Author’s Main Points

In the study, Amato made a couple of points clear. First, both adults and children originating from divorced families make lower scores as compared to their counterparts in families with married couples on a number of well-being indicators. This is because of the process and the events brought up by the divorce process, before and after the divorce events. Similarly, Kalmijin and Monden (2006) analyzed whether the negative effects of divorce on well-being are dependent on the marital quality. They found out that the negative effects of divorce were less on a family based on a poor marriage as compared to a family that was based on a good marriage.

It is true that selection is responsible for the differences encountered. However, divorce has been found to have a major impact on the well-being net of selection (Amato, 2000). The selection perspective depicts that poorly adjusted people become selected out of marriages. This accounts to both adults and children. In other words, there are particular individuals, who possess social and personal characteristics, which are problematic, thus these predispose them to divorce and make it harder for them to cope even after the divorce process has ended.

Thirdly, there are a number of mechanisms, which enable divorce to affect particular individuals. Some of these mediators were found to be the relationships between the parents and the child or the children. The continuity of a discord between ex-spouses was also found to be a contributing mediator. The lack or the insufficient emotional support is another contributing mediator. Economic hardships, moving (from one environment to another), amongst other increasing number of negative events, all serve as contributory mediators.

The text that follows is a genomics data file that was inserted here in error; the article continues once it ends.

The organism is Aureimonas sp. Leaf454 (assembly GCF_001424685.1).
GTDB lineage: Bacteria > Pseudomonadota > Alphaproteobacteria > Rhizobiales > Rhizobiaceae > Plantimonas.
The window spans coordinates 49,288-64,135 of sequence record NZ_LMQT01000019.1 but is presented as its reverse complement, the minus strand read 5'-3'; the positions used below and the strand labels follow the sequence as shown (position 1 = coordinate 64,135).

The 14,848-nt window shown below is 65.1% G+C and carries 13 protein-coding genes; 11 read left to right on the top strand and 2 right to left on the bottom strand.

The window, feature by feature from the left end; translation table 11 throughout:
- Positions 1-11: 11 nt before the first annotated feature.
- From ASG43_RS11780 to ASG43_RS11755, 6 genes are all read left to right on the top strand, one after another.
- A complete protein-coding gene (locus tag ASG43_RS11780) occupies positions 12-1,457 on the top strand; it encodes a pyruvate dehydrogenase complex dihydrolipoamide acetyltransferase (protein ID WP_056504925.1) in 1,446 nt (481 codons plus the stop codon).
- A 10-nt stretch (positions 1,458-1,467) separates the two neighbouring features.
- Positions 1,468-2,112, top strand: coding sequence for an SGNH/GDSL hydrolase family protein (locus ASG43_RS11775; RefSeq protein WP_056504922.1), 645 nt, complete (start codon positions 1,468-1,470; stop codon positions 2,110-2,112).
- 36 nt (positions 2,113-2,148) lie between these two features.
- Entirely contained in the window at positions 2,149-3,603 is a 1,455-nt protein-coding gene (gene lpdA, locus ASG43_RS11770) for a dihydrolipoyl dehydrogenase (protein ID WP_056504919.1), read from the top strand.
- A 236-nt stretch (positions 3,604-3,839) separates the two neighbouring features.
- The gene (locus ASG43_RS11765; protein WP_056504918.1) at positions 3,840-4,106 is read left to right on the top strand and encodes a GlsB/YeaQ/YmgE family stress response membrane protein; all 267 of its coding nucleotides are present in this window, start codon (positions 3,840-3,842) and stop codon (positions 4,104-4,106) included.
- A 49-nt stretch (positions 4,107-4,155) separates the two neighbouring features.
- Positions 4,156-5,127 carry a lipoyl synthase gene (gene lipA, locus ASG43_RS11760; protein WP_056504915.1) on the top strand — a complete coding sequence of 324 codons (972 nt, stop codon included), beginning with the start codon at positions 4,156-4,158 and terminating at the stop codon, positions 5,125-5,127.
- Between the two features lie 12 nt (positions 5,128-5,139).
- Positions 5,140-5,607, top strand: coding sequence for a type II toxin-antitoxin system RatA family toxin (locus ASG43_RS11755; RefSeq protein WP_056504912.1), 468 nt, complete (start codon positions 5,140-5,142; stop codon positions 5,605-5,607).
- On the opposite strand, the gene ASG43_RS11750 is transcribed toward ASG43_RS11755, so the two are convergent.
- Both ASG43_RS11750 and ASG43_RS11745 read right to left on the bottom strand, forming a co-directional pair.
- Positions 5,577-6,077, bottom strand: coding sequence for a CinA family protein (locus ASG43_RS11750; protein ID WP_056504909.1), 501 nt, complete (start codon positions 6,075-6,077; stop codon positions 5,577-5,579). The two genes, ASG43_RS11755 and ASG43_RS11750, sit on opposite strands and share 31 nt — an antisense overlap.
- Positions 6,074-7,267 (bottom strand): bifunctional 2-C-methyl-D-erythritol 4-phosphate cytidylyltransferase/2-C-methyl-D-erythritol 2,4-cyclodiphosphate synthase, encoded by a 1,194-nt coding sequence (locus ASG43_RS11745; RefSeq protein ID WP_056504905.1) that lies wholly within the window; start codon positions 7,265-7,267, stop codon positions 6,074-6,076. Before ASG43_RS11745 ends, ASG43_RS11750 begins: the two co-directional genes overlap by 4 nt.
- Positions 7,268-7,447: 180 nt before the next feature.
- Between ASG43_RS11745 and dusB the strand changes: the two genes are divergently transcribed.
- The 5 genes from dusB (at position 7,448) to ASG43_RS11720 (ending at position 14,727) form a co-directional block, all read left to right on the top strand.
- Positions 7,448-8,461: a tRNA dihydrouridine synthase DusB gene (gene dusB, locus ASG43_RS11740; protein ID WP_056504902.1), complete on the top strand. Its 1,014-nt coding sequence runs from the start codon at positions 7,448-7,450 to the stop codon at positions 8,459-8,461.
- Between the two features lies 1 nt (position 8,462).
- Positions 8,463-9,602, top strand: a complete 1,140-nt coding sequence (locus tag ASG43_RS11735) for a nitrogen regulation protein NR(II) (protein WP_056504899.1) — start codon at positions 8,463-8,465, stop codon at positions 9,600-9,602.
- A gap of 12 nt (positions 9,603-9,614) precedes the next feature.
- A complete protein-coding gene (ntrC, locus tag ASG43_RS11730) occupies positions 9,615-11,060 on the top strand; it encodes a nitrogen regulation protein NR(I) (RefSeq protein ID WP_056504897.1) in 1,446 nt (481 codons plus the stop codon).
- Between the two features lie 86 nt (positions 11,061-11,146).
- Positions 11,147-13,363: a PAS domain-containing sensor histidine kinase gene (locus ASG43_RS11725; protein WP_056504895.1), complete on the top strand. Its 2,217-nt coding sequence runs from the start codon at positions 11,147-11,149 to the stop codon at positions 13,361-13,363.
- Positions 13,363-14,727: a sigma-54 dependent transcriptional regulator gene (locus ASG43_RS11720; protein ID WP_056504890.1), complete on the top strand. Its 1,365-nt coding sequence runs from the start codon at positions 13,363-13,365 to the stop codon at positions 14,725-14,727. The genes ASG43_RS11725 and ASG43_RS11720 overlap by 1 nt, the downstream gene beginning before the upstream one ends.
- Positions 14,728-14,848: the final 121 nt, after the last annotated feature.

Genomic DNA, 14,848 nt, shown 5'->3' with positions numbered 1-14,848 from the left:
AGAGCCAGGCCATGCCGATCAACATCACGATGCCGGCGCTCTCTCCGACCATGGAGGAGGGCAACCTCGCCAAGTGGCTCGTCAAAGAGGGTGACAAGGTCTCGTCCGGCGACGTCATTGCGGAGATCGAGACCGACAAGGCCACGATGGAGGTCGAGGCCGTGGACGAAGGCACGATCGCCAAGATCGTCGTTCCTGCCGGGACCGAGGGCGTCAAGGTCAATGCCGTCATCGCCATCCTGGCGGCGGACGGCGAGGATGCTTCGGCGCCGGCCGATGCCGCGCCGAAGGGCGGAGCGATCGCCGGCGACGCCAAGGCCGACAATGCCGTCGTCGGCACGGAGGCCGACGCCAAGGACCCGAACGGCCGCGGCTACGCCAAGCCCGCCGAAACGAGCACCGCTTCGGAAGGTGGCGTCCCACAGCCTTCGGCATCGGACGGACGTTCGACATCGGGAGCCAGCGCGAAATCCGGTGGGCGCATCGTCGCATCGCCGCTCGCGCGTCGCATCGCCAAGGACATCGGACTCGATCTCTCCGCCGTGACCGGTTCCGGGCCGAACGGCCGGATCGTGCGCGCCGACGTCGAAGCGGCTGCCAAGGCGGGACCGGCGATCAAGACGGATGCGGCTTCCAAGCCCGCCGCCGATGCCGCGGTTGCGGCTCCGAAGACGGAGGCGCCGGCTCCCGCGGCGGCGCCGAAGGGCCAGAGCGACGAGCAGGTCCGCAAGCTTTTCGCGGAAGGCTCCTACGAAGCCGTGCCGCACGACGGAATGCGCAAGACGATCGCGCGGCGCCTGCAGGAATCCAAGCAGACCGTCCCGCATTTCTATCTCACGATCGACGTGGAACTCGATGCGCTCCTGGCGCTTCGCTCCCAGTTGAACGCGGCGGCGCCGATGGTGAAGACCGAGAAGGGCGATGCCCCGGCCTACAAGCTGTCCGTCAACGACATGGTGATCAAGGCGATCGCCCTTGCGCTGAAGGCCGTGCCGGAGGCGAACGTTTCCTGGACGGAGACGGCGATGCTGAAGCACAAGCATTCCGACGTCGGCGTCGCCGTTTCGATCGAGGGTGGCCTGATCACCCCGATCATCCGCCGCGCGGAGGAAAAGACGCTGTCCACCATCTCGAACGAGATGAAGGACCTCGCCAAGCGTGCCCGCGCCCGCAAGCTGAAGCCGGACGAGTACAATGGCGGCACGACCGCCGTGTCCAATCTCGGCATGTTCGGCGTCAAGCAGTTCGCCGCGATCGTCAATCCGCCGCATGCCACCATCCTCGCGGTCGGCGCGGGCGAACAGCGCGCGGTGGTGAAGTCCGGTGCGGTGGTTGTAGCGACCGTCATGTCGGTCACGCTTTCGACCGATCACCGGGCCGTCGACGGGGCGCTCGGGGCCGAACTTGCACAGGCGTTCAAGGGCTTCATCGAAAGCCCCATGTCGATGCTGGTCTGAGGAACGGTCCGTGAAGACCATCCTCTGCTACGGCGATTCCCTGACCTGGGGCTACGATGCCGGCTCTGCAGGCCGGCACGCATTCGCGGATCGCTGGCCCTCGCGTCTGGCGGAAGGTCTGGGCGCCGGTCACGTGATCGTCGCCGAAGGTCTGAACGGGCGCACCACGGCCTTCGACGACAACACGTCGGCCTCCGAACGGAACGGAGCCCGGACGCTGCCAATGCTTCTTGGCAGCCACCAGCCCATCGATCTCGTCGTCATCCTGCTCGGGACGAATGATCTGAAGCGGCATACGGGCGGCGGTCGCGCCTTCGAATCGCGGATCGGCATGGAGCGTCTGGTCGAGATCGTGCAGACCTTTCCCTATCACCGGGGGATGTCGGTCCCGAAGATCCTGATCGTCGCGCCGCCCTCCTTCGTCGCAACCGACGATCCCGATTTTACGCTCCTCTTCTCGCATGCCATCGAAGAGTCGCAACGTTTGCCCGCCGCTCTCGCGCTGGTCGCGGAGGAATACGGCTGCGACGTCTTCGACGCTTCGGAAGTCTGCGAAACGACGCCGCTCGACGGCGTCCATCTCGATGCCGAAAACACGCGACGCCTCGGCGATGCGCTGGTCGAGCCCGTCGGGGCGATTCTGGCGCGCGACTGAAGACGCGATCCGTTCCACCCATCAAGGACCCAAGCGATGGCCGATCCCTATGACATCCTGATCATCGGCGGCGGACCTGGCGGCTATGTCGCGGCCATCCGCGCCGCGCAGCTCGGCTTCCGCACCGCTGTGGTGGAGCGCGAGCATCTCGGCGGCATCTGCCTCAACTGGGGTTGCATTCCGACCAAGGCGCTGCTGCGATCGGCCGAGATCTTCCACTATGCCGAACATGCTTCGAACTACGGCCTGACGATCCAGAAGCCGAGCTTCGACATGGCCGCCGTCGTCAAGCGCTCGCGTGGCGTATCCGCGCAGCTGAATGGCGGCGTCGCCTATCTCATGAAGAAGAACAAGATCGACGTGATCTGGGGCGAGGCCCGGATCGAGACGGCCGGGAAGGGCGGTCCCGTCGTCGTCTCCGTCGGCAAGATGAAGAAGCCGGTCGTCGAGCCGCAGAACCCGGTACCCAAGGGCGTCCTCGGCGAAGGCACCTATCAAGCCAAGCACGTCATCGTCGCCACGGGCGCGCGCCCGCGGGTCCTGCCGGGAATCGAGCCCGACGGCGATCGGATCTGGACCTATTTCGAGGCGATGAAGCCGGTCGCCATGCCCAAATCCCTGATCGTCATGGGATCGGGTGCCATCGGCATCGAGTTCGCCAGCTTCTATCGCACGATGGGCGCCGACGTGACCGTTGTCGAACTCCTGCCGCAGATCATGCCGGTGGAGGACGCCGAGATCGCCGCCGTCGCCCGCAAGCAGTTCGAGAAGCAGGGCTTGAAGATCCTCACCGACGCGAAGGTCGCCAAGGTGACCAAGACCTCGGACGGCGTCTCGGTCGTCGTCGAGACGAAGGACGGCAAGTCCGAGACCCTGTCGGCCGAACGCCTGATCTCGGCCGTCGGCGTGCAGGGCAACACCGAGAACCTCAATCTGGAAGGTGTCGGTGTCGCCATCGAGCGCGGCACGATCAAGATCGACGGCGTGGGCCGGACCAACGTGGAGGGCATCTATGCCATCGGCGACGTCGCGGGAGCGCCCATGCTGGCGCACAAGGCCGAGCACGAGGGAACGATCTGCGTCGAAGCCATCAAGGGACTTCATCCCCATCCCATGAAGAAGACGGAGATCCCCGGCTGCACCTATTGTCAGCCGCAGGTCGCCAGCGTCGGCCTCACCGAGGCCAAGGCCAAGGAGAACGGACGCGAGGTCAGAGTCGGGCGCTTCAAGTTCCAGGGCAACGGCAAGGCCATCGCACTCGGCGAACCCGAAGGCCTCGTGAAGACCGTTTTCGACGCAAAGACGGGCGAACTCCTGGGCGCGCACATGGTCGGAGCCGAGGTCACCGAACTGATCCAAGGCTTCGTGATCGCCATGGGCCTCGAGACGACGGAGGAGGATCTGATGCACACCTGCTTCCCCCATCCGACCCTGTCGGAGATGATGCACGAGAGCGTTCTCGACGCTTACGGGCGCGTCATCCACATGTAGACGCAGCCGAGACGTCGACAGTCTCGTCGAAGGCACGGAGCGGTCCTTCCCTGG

The author has shown that both children and adults respond to the divorce in different ways as far as adjusting is concerned. Some children and adults cope relatively faster to divorce. This is categorized as supporting the crisis model. On the other hand, other children and adults portray long-term deficits in coping. This is categorized as a chronic strain model.

There are a couple of factors, which control the extent and rate of adjusting. Being the spouse who first wanted the divorce, having a supportive new partner, employment and education are some of the resources contributing to the protective factors for adults. Accessing therapeutic interventions, support from friends and family members and coping skills, act as protective factors for the children. For both adults and children, “the end of a highly conflicted marriage is likely to be followed by improvements, rather than declines, in well-being” (Amato, 2000).